Scream (1996)



For a while, I've wanted to do reviews for retro films. The original Scream is one of my top 5 all-time favourite horror flicks. The monumental film had left a lasting impression on pop culture. It's hard to resist watching horror-savvy teens walk into murderess situations of the Ghostface Killer. The story toys with the moralism of enjoying horror movies. Wes Craven brings a maturity to a genre that was always denoted for its general cheap impersonal feel. Scream marks perhaps the most reflective of all the slashers and represents a major turn towards big-budget horror as a place for burgeoning auteurs to hone their craft to flourish in distinct new directions. People took slashers seriously again after this. Somehow a decade after the 80s Craven reinvented the slasher yet again after doing it once before. It's spawned 4 sequels, a Netflix show, countless rip-offs, and has a new film out in theatres now. Unfortunately, cinemas are closed in my area. The same thing happened with Halloween Kills. I was late for the party. In the meantime, I'll give my SPOILER REVIEWS of the SCREAM quadrilogy in anticipation of finally being able to see the new film.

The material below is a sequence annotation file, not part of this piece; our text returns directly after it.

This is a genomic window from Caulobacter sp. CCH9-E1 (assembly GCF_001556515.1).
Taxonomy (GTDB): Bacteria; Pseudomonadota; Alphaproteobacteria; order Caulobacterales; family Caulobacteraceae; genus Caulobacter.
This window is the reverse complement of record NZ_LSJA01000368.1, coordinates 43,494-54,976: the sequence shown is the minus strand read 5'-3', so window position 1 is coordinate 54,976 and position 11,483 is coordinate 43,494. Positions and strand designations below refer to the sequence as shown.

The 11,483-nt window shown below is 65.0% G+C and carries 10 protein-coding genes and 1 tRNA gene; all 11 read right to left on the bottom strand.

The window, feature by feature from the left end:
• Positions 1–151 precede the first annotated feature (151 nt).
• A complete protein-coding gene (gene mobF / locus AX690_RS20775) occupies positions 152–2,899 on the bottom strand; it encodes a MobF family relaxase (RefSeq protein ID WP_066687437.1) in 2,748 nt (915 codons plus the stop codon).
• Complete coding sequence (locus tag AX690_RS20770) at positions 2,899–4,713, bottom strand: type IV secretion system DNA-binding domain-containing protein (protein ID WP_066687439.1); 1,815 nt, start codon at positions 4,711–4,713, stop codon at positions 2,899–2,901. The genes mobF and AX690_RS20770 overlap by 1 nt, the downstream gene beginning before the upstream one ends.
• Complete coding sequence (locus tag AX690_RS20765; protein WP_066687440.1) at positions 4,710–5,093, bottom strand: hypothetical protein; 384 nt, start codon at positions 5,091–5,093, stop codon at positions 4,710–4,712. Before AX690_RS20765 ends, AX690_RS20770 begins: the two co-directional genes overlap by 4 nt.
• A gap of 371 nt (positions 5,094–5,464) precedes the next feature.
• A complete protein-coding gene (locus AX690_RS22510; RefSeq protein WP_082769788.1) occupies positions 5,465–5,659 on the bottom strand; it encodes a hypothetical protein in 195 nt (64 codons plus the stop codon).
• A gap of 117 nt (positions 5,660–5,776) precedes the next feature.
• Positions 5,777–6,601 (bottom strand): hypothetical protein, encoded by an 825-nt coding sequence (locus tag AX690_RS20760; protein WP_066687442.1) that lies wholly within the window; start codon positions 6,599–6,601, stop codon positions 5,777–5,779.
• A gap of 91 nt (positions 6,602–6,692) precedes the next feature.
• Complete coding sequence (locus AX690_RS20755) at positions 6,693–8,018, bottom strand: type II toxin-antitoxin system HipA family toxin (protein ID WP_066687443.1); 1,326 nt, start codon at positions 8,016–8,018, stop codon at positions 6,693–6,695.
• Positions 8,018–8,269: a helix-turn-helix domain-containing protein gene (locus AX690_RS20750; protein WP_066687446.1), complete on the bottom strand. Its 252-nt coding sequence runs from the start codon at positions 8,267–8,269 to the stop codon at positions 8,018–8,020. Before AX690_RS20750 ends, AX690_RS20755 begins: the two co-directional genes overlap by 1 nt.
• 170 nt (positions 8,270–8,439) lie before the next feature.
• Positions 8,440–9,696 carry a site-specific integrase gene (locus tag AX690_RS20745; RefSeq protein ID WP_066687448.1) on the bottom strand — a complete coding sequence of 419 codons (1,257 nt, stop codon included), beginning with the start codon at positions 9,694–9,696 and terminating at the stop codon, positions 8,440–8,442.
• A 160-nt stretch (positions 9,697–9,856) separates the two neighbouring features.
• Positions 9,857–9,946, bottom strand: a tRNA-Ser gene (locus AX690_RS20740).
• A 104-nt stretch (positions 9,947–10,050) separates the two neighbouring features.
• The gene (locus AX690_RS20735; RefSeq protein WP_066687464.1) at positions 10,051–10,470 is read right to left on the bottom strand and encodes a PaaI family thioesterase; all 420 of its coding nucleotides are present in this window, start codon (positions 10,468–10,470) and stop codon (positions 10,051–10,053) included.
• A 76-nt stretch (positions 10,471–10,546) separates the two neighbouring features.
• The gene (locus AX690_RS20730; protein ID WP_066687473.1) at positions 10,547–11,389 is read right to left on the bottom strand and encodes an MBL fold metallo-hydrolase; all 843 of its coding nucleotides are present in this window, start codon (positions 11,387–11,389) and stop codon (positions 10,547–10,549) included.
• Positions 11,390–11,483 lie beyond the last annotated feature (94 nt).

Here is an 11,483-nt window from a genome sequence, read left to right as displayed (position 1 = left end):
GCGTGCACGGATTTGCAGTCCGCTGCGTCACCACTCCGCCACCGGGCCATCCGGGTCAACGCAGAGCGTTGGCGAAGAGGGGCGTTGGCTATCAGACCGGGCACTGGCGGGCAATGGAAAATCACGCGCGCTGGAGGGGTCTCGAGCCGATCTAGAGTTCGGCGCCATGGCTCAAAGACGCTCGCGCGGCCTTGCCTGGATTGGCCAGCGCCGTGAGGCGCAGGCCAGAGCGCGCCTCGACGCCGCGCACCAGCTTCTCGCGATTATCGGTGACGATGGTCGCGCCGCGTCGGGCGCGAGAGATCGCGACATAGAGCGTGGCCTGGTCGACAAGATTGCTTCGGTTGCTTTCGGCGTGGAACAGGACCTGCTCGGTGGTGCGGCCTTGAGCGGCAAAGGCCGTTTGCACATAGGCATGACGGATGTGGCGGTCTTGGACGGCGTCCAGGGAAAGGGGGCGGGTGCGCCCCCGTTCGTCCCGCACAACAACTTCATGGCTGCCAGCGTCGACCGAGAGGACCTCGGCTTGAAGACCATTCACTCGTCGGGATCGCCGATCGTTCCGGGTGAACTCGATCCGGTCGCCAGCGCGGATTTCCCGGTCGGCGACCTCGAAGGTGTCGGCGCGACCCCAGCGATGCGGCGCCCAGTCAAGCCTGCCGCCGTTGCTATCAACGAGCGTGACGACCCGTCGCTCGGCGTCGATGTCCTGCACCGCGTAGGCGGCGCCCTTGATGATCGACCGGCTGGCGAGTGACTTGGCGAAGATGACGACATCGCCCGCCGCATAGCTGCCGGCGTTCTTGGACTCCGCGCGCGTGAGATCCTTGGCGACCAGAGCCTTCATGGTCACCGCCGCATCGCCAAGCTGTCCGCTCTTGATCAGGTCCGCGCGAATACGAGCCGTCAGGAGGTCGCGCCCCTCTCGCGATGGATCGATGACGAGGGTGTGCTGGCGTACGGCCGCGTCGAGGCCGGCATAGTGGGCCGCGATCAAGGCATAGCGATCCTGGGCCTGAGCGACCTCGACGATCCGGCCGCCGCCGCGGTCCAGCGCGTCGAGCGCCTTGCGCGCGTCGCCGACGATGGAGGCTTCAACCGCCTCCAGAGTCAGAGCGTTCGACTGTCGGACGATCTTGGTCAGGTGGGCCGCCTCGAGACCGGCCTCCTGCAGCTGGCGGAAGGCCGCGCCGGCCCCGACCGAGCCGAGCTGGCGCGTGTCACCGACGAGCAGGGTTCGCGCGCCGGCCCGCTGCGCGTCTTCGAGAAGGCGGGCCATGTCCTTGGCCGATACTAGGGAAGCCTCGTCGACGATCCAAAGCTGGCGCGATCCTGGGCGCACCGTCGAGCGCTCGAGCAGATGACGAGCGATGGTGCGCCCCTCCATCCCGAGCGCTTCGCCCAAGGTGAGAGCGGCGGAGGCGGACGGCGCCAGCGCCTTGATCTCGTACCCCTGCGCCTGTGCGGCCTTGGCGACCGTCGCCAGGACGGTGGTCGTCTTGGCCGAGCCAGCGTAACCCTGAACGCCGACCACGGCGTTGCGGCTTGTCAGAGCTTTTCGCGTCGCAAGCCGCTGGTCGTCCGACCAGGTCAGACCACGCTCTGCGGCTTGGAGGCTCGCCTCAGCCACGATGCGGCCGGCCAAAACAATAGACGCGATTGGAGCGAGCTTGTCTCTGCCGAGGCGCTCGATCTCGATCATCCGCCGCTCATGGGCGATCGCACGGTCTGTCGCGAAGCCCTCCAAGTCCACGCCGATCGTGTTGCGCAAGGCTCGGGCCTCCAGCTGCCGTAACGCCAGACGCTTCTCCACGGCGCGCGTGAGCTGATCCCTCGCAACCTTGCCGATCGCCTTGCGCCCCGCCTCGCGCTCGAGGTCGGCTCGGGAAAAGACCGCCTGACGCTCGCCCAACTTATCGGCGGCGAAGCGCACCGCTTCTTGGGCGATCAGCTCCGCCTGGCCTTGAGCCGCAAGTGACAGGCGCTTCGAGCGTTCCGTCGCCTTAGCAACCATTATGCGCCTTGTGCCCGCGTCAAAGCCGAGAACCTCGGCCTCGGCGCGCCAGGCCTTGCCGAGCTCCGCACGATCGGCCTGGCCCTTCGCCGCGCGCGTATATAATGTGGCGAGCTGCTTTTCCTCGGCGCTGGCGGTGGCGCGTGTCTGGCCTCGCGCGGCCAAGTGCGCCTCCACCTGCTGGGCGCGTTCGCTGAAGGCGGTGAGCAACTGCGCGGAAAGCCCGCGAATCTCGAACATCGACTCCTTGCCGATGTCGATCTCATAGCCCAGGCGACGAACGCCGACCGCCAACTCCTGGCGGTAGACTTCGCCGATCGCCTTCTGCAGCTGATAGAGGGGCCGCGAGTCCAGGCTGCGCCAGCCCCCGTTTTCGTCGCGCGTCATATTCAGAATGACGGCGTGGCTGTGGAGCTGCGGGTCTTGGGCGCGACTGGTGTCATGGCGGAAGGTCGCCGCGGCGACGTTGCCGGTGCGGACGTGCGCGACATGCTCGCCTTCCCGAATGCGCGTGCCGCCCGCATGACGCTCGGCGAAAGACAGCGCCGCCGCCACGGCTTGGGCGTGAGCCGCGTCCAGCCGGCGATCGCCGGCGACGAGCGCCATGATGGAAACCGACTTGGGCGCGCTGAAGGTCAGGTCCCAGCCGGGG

The opening scene is iconic. Casey Becker (Drew Berrymore) gets a mysterious phone call from an unknown caller. A quiet, comfy movie night at home turns dark fast when the caller takes his obsession with horror movies way too far. The way the smoke fills the room, the lighting, and the performance from Barrymore is all masterfully directed by Wes Craven. The tension ramps up quickly through dialogue and effective jump scares. The gore is brutally visceral yet isn't over the top. Craven shows restraint using the atmosphere to induce fear. The pacing undeniably makes it one of the most suspenseful scenes in cinema. Barrymore was the presumed star so it made her death that much more impactful. It's an homage to Psycho because Janet Leigh was headlined as the star of the film but is quickly killed off, shocking people amongst their first viewing. The way Casey misses her parents by mere moments is heartbreaking. Barrymore gives a harrowing performance as both scared but level-headed, desperately seeking a way out. It's the most memorable scene of the franchise. When you think of Scream, I bet Casey answering the phone is the first thing you think of.